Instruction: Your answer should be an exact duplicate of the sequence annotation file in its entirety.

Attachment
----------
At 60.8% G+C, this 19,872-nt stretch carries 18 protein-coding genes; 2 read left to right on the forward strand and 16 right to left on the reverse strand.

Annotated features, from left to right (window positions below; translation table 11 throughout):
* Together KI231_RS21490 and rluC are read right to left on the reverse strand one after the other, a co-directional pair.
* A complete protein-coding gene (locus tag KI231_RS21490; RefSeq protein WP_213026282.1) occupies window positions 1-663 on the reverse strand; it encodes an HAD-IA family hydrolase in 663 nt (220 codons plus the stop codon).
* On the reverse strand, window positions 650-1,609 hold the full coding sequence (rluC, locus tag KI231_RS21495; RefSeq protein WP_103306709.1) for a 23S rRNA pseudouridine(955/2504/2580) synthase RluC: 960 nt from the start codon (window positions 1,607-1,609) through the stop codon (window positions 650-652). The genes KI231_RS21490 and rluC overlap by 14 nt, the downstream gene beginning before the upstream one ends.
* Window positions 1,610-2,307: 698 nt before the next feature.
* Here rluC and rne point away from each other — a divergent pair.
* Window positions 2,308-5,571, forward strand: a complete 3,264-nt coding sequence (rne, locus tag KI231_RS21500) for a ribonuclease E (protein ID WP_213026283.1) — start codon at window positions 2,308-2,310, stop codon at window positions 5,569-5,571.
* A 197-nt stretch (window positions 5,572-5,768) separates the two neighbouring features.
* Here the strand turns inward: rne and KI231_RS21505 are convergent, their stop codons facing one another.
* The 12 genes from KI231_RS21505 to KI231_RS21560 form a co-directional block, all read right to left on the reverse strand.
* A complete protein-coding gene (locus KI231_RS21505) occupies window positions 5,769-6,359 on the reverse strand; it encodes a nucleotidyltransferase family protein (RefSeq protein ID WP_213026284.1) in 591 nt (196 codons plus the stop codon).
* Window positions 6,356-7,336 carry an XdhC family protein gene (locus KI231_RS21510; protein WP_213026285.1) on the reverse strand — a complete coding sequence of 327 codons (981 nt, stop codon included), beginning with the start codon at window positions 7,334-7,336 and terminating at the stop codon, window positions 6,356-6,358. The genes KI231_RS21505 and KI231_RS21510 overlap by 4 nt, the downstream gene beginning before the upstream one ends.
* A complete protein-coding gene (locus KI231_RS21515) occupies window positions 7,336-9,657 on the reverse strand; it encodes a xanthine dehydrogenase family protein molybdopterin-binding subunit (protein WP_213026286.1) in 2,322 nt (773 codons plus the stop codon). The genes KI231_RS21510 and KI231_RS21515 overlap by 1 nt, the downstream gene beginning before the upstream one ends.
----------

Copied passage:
At 60.8% G+C, this 19,872-nt stretch carries 18 protein-coding genes; 2 read left to right on the forward strand and 16 right to left on the reverse strand.

Annotated features, from left to right (window positions below; translation table 11 throughout):
* Together KI231_RS21490 and rluC are read right to left on the reverse strand one after the other, a co-directional pair.
* A complete protein-coding gene (locus tag KI231_RS21490; RefSeq protein WP_213026282.1) occupies window positions 1-663 on the reverse strand; it encodes an HAD-IA family hydrolase in 663 nt (220 codons plus the stop codon).
* On the reverse strand, window positions 650-1,609 hold the full coding sequence (rluC, locus tag KI231_RS21495; RefSeq protein WP_103306709.1) for a 23S rRNA pseudouridine(955/2504/2580) synthase RluC: 960 nt from the start codon (window positions 1,607-1,609) through the stop codon (window positions 650-652). The genes KI231_RS21490 and rluC overlap by 14 nt, the downstream gene beginning before the upstream one ends.
* Window positions 1,610-2,307: 698 nt before the next feature.
* Here rluC and rne point away from each other — a divergent pair.
* Window positions 2,308-5,571, forward strand: a complete 3,264-nt coding sequence (rne, locus tag KI231_RS21500) for a ribonuclease E (protein ID WP_213026283.1) — start codon at window positions 2,308-2,310, stop codon at window positions 5,569-5,571.
* A 197-nt stretch (window positions 5,572-5,768) separates the two neighbouring features.
* Here the strand turns inward: rne and KI231_RS21505 are convergent, their stop codons facing one another.
* The 12 genes from KI231_RS21505 to KI231_RS21560 form a co-directional block, all read right to left on the reverse strand.
* A complete protein-coding gene (locus KI231_RS21505) occupies window positions 5,769-6,359 on the reverse strand; it encodes a nucleotidyltransferase family protein (RefSeq protein ID WP_213026284.1) in 591 nt (196 codons plus the stop codon).
* Window positions 6,356-7,336 carry an XdhC family protein gene (locus KI231_RS21510; protein WP_213026285.1) on the reverse strand — a complete coding sequence of 327 codons (981 nt, stop codon included), beginning with the start codon at window positions 7,334-7,336 and terminating at the stop codon, window positions 6,356-6,358. The genes KI231_RS21505 and KI231_RS21510 overlap by 4 nt, the downstream gene beginning before the upstream one ends.
* A complete protein-coding gene (locus KI231_RS21515) occupies window positions 7,336-9,657 on the reverse strand; it encodes a xanthine dehydrogenase family protein molybdopterin-binding subunit (protein WP_213026286.1) in 2,322 nt (773 codons plus the stop codon). The genes KI231_RS21510 and KI231_RS21515 overlap by 1 nt, the downstream gene beginning before the upstream one ends.